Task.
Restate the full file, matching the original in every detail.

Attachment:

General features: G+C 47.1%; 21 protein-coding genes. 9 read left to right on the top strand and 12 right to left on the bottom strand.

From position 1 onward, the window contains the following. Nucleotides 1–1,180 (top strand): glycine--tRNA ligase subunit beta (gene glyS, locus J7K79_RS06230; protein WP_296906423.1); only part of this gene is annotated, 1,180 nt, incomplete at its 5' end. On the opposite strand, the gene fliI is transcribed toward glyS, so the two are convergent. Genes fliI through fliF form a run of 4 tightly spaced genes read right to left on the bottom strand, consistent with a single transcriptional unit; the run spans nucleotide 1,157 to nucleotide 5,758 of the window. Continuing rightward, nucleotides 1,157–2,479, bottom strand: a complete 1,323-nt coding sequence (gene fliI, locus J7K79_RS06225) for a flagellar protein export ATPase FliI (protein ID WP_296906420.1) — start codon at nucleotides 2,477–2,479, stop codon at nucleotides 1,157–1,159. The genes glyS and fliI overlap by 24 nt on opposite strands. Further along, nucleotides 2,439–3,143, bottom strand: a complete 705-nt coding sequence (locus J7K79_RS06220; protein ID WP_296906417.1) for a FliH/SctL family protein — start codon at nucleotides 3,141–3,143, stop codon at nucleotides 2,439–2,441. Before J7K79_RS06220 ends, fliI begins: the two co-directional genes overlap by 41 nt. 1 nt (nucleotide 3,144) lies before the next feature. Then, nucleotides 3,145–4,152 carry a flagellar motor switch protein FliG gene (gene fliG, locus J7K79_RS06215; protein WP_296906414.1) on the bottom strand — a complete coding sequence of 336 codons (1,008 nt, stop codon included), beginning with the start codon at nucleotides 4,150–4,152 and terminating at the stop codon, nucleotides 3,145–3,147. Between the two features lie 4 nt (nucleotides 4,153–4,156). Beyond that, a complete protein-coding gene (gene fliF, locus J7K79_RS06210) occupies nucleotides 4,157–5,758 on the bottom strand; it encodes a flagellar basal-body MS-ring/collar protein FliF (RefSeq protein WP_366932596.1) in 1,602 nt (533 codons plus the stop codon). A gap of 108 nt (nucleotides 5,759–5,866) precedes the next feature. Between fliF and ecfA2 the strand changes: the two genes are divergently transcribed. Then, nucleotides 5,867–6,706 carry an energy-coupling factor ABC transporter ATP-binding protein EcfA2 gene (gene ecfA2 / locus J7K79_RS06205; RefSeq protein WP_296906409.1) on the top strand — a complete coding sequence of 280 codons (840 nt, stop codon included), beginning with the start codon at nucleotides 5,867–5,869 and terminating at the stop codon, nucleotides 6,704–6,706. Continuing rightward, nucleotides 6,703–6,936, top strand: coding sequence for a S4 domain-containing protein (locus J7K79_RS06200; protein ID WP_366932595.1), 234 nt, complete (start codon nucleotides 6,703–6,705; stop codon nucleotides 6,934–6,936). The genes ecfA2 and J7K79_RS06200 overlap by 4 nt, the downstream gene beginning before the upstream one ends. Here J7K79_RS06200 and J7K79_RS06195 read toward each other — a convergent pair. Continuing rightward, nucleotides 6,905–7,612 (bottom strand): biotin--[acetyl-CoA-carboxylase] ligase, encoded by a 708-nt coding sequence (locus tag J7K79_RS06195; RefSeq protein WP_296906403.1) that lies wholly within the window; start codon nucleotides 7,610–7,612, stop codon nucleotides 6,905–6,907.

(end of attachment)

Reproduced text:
General features: G+C 47.1%; 21 protein-coding genes. 9 read left to right on the top strand and 12 right to left on the bottom strand.

From position 1 onward, the window contains the following. Nucleotides 1–1,180 (top strand): glycine--tRNA ligase subunit beta (gene glyS, locus J7K79_RS06230; protein WP_296906423.1); only part of this gene is annotated, 1,180 nt, incomplete at its 5' end. On the opposite strand, the gene fliI is transcribed toward glyS, so the two are convergent. Genes fliI through fliF form a run of 4 tightly spaced genes read right to left on the bottom strand, consistent with a single transcriptional unit; the run spans nucleotide 1,157 to nucleotide 5,758 of the window. Continuing rightward, nucleotides 1,157–2,479, bottom strand: a complete 1,323-nt coding sequence (gene fliI, locus J7K79_RS06225) for a flagellar protein export ATPase FliI (protein ID WP_296906420.1) — start codon at nucleotides 2,477–2,479, stop codon at nucleotides 1,157–1,159. The genes glyS and fliI overlap by 24 nt on opposite strands. Further along, nucleotides 2,439–3,143, bottom strand: a complete 705-nt coding sequence (locus J7K79_RS06220; protein ID WP_296906417.1) for a FliH/SctL family protein — start codon at nucleotides 3,141–3,143, stop codon at nucleotides 2,439–2,441. Before J7K79_RS06220 ends, fliI begins: the two co-directional genes overlap by 41 nt. 1 nt (nucleotide 3,144) lies before the next feature. Then, nucleotides 3,145–4,152 carry a flagellar motor switch protein FliG gene (gene fliG, locus J7K79_RS06215; protein WP_296906414.1) on the bottom strand — a complete coding sequence of 336 codons (1,008 nt, stop codon included), beginning with the start codon at nucleotides 4,150–4,152 and terminating at the stop codon, nucleotides 3,145–3,147. Between the two features lie 4 nt (nucleotides 4,153–4,156). Beyond that, a complete protein-coding gene (gene fliF, locus J7K79_RS06210) occupies nucleotides 4,157–5,758 on the bottom strand; it encodes a flagellar basal-body MS-ring/collar protein FliF (RefSeq protein WP_366932596.1) in 1,602 nt (533 codons plus the stop codon). A gap of 108 nt (nucleotides 5,759–5,866) precedes the next feature. Between fliF and ecfA2 the strand changes: the two genes are divergently transcribed. Then, nucleotides 5,867–6,706 carry an energy-coupling factor ABC transporter ATP-binding protein EcfA2 gene (gene ecfA2 / locus J7K79_RS06205; RefSeq protein WP_296906409.1) on the top strand — a complete coding sequence of 280 codons (840 nt, stop codon included), beginning with the start codon at nucleotides 5,867–5,869 and terminating at the stop codon, nucleotides 6,704–6,706. Continuing rightward, nucleotides 6,703–6,936, top strand: coding sequence for a S4 domain-containing protein (locus J7K79_RS06200; protein ID WP_366932595.1), 234 nt, complete (start codon nucleotides 6,703–6,705; stop codon nucleotides 6,934–6,936). The genes ecfA2 and J7K79_RS06200 overlap by 4 nt, the downstream gene beginning before the upstream one ends. Here J7K79_RS06200 and J7K79_RS06195 read toward each other — a convergent pair. Continuing rightward, nucleotides 6,905–7,612 (bottom strand): biotin--[acetyl-CoA-carboxylase] ligase, encoded by a 708-nt coding sequence (locus tag J7K79_RS06195; RefSeq protein WP_296906403.1) that lies wholly within the window; start codon nucleotides 7,610–7,612, stop codon nucleotides 6,905–6,907.